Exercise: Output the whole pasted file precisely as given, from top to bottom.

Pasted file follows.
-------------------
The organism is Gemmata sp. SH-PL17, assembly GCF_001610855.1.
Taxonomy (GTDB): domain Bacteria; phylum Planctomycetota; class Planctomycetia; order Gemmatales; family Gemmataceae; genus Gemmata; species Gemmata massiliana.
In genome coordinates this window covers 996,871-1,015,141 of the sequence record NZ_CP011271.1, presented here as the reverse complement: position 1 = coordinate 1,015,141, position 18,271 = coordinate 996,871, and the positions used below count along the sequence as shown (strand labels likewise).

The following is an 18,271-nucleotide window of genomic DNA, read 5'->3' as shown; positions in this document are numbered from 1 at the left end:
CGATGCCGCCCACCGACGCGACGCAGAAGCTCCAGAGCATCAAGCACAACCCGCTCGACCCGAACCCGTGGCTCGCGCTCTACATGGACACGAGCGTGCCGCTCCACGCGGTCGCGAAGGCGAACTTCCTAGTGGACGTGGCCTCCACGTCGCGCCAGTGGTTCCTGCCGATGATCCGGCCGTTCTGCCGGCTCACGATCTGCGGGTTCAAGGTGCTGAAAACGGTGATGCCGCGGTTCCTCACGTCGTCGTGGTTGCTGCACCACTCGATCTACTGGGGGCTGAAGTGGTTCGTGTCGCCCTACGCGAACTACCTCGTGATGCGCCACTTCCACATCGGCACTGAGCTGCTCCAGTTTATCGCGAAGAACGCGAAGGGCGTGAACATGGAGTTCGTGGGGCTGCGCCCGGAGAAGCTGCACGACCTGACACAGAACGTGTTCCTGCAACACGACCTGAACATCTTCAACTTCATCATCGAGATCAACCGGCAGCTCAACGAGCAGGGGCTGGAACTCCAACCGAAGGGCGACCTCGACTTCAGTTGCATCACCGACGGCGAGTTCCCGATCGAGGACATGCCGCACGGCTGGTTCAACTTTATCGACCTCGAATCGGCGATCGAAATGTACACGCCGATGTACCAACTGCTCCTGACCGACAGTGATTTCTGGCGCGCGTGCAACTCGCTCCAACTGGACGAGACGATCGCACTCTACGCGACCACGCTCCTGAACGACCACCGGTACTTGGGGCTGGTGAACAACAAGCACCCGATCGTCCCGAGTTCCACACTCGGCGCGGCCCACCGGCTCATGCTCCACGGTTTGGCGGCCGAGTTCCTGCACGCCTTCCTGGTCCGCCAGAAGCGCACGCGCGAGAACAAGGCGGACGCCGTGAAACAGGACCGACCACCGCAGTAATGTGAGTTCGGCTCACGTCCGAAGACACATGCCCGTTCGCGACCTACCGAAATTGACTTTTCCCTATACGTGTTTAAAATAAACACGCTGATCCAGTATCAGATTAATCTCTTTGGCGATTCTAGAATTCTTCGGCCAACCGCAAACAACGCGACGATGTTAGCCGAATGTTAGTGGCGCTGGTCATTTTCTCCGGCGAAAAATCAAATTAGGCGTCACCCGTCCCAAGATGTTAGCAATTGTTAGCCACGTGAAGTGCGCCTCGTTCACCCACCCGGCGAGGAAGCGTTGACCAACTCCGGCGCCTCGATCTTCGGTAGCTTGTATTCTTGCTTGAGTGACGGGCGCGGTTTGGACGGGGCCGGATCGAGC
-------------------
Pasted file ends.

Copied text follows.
The organism is Gemmata sp. SH-PL17, assembly GCF_001610855.1.
Taxonomy (GTDB): domain Bacteria; phylum Planctomycetota; class Planctomycetia; order Gemmatales; family Gemmataceae; genus Gemmata; species Gemmata massiliana.
In genome coordinates this window covers 996,871-1,015,141 of the sequence record NZ_CP011271.1, presented here as the reverse complement: position 1 = coordinate 1,015,141, position 18,271 = coordinate 996,871, and the positions used below count along the sequence as shown (strand labels likewise).

The following is an 18,271-nucleotide window of genomic DNA, read 5'->3' as shown; positions in this document are numbered from 1 at the left end:
CGATGCCGCCCACCGACGCGACGCAGAAGCTCCAGAGCATCAAGCACAACCCGCTCGACCCGAACCCGTGGCTCGCGCTCTACATGGACACGAGCGTGCCGCTCCACGCGGTCGCGAAGGCGAACTTCCTAGTGGACGTGGCCTCCACGTCGCGCCAGTGGTTCCTGCCGATGATCCGGCCGTTCTGCCGGCTCACGATCTGCGGGTTCAAGGTGCTGAAAACGGTGATGCCGCGGTTCCTCACGTCGTCGTGGTTGCTGCACCACTCGATCTACTGGGGGCTGAAGTGGTTCGTGTCGCCCTACGCGAACTACCTCGTGATGCGCCACTTCCACATCGGCACTGAGCTGCTCCAGTTTATCGCGAAGAACGCGAAGGGCGTGAACATGGAGTTCGTGGGGCTGCGCCCGGAGAAGCTGCACGACCTGACACAGAACGTGTTCCTGCAACACGACCTGAACATCTTCAACTTCATCATCGAGATCAACCGGCAGCTCAACGAGCAGGGGCTGGAACTCCAACCGAAGGGCGACCTCGACTTCAGTTGCATCACCGACGGCGAGTTCCCGATCGAGGACATGCCGCACGGCTGGTTCAACTTTATCGACCTCGAATCGGCGATCGAAATGTACACGCCGATGTACCAACTGCTCCTGACCGACAGTGATTTCTGGCGCGCGTGCAACTCGCTCCAACTGGACGAGACGATCGCACTCTACGCGACCACGCTCCTGAACGACCACCGGTACTTGGGGCTGGTGAACAACAAGCACCCGATCGTCCCGAGTTCCACACTCGGCGCGGCCCACCGGCTCATGCTCCACGGTTTGGCGGCCGAGTTCCTGCACGCCTTCCTGGTCCGCCAGAAGCGCACGCGCGAGAACAAGGCGGACGCCGTGAAACAGGACCGACCACCGCAGTAATGTGAGTTCGGCTCACGTCCGAAGACACATGCCCGTTCGCGACCTACCGAAATTGACTTTTCCCTATACGTGTTTAAAATAAACACGCTGATCCAGTATCAGATTAATCTCTTTGGCGATTCTAGAATTCTTCGGCCAACCGCAAACAACGCGACGATGTTAGCCGAATGTTAGTGGCGCTGGTCATTTTCTCCGGCGAAAAATCAAATTAGGCGTCACCCGTCCCAAGATGTTAGCAATTGTTAGCCACGTGAAGTGCGCCTCGTTCACCCACCCGGCGAGGAAGCGTTGACCAACTCCGGCGCCTCGATCTTCGGTAGCTTGTATTCTTGCTTGAGTGACGGGCGCGGTTTGGACGGGGCCGGATCGAGC